For most of my career I have focused on being a mentor to our future leaders. Each year, I typically have about five future leaders that I spend time with. I let these leaders drive the direction of the discussions we have – many bring forward some of the challenges they are facing in their current efforts, while others are looking for help establishing networks within the organization. In our discussions, I will ask for their near- and long-term career objectives and help them establish a plan that leverages strengths and addresses potential gaps they may have to make sure they are in the strongest position possible to be selected for new roles that help advance their careers. I share with them the lessons I have learned in my career (such as the ones above) and also ask questions so that they can determine the best path forward for themselves. Mentorship is clearly one of my most important roles for the company and one that helps me learn about challenges going on across the business. As such, I believe that I gain as much from mentoring – if not more –than I am able to give.
What does it mean to be successful in your career field?
I believe that success is measured by the ability to win and successfully execute business, providing products and capabilities that give our warfighters a competitive advantage over adversaries. To do this, it is critical to have a balanced focus on the needs of our customers, our employees, and our shareholders.
What are some of the under-appreciated positions in the defense field, the unsung heroes or essential cogs in the machine that help the job get done with less recognition?
There is an important and significant focus on increasing the quality of products and capabilities we provide to our customers. It is critical to the success of our warfighters that our products work every time they use them. The men and women that build our products, both in our factories and in the factories of our supply chain, are very critical to help us achieve this success. We need to focus on providing them with the right tools, training, direction, designs and requirements in a very timely and transparent manner to allow them to achieve the objective of zero defects. The supply chain is becoming more and more integral to our success and should be treated as an extension of our own business. We need to accept our role to assure their success and to prevent their failures. Training efforts to roll out AS9145 aerospace standards and/or Lean development and manufacturing should help our supply chain become stronger partners.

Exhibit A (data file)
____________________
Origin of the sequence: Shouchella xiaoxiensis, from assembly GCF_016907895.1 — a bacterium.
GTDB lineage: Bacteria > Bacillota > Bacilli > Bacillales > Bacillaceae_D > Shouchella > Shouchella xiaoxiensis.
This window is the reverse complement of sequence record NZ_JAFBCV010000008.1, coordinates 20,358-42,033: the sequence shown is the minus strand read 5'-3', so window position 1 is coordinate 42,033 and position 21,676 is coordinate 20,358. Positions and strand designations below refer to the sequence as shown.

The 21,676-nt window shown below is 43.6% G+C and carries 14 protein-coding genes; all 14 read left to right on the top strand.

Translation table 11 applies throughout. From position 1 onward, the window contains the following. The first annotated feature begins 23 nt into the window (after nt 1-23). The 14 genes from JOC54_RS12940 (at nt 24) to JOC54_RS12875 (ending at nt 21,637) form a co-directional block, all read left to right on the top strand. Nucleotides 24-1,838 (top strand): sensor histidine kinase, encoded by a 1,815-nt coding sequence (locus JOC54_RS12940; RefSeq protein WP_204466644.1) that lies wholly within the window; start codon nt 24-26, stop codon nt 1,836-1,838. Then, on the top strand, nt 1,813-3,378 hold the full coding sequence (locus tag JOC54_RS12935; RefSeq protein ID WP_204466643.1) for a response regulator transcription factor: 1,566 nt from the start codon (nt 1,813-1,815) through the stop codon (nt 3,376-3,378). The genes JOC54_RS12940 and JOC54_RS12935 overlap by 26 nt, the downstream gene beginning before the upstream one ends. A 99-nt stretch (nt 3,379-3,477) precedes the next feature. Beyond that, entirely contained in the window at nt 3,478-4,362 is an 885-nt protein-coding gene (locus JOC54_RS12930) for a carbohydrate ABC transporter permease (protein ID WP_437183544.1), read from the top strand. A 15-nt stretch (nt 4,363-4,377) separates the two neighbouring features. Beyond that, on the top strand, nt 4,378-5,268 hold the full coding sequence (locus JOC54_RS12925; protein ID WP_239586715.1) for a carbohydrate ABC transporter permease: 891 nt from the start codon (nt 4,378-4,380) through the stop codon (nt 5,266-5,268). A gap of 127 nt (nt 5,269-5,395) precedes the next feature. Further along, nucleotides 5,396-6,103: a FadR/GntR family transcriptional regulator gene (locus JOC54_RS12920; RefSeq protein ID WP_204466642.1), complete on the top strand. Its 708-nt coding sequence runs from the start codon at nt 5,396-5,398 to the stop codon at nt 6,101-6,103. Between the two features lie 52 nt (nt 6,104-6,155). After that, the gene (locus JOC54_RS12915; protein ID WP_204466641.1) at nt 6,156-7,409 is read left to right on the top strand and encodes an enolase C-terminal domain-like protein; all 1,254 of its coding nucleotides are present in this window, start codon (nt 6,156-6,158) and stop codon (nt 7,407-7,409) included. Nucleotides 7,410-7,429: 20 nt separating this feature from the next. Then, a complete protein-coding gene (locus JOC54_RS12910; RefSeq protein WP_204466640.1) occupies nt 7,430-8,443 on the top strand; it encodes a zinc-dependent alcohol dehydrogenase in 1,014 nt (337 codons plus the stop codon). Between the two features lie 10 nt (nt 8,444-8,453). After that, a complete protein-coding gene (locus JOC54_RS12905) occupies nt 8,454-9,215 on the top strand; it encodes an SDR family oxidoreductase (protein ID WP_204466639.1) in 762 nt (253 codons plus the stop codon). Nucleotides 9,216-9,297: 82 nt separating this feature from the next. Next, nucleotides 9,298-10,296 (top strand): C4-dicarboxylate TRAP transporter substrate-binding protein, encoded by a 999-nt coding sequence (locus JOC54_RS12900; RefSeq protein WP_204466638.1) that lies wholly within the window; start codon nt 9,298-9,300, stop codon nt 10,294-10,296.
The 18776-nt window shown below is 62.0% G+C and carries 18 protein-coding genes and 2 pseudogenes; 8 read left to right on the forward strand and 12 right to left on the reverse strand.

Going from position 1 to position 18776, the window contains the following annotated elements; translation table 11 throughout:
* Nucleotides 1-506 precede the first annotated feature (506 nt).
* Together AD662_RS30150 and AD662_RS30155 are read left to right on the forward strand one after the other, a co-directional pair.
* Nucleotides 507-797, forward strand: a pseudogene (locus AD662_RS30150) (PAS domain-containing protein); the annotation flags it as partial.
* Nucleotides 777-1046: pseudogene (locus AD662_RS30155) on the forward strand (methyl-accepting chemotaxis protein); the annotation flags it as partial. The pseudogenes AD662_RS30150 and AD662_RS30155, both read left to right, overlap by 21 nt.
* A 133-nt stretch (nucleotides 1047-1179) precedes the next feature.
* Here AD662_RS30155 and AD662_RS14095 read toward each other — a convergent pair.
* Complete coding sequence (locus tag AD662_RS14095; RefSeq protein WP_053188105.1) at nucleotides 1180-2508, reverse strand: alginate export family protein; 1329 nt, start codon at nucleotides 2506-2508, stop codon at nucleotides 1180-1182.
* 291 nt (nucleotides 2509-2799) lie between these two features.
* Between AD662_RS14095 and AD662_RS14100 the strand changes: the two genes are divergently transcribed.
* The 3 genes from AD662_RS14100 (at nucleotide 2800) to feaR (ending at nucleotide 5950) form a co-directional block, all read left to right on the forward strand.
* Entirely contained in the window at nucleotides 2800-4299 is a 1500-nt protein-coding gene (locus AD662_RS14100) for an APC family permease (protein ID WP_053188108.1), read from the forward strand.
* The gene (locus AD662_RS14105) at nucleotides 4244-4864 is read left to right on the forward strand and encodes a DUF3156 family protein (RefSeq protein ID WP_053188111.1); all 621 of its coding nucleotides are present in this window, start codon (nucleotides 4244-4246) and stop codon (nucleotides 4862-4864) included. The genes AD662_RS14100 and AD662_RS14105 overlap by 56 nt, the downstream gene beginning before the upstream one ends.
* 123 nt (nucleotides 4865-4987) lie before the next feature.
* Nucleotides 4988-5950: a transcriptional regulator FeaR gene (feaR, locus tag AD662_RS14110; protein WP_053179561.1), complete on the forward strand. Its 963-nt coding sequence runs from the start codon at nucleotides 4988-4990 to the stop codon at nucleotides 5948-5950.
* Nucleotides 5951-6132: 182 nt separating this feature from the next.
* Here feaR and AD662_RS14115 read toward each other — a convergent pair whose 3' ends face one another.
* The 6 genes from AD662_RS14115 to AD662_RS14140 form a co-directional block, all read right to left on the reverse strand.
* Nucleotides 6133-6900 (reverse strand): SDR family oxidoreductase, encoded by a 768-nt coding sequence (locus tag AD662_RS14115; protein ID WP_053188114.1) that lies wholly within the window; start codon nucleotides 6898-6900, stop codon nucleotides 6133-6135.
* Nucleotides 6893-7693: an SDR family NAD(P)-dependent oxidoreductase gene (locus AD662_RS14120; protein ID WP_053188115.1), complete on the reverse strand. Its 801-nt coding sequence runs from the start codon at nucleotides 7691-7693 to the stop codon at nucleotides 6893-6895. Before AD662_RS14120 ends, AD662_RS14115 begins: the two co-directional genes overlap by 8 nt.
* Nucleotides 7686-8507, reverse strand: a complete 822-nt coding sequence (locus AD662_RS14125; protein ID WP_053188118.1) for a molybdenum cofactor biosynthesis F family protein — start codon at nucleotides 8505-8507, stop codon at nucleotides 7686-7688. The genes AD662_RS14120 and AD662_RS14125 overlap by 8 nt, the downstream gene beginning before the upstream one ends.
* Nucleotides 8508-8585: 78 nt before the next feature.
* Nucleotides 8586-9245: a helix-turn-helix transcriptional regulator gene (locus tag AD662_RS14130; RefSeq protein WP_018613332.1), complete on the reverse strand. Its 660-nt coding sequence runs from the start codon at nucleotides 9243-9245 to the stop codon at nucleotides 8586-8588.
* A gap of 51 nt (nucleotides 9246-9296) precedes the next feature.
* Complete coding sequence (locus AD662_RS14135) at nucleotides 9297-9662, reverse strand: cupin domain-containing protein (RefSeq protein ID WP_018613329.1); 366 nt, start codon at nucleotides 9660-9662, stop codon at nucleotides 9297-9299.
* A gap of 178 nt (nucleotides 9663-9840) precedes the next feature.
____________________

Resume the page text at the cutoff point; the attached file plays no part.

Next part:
How has the culture changed around diversity within your career?
I have seen significant culture changes in the defense industry during my career. Many defense companies, including BAE Systems, have been on a journey over the past 15 years to increase the diversity of their workforces. I believe that we understand the clear evidence that shows diverse teams do a far better job at creating novel solutions to the critical problems that we face in business. Creating an inclusive environment is critical for leveraging and maintaining a diverse workforce. For me, inclusion means assuring that the work environment is a safe and respectful place for all employees and that everyone is comfortable speaking up so that we can truly leverage the diversity of our workforce. When every member of the team feels this way, they can bring their “whole selves” to work, and we multiply our innovative and problem-solving potential beyond what was otherwise possible.
What do you see as the future of your sector in national defense?
As near-peer threats become more and more sophisticated in their defense capabilities, it is critical for us to find novel solutions that can be quickly and reliably fielded. The sector within BAE Systems that I am a part of, Electronic Systems, is very well known for our radio frequency and optical electronic warfare capabilities. We must continue to form partnerships with other defense companies, universities, and government labs, and leverage diverse talent within our companies to make sure we are developing the most advanced and applicable technologies to counter the capabilities of these near-peer threats. Deploying cognitive solutions, machine learning, and other quickly adaptable technologies will be critical for our ability to defeat rapidly emerging threats that our warfighters face. Along with this, we must focus on providing high-quality products in an increasingly shorter demand cycle. It is exciting working for a company that applies leading-edge technologies to solve difficult and critical problems that our warfighters face today and tomorrow.
Who are the Force Multipliers in your community? Let us know at firstname.lastname@example.org.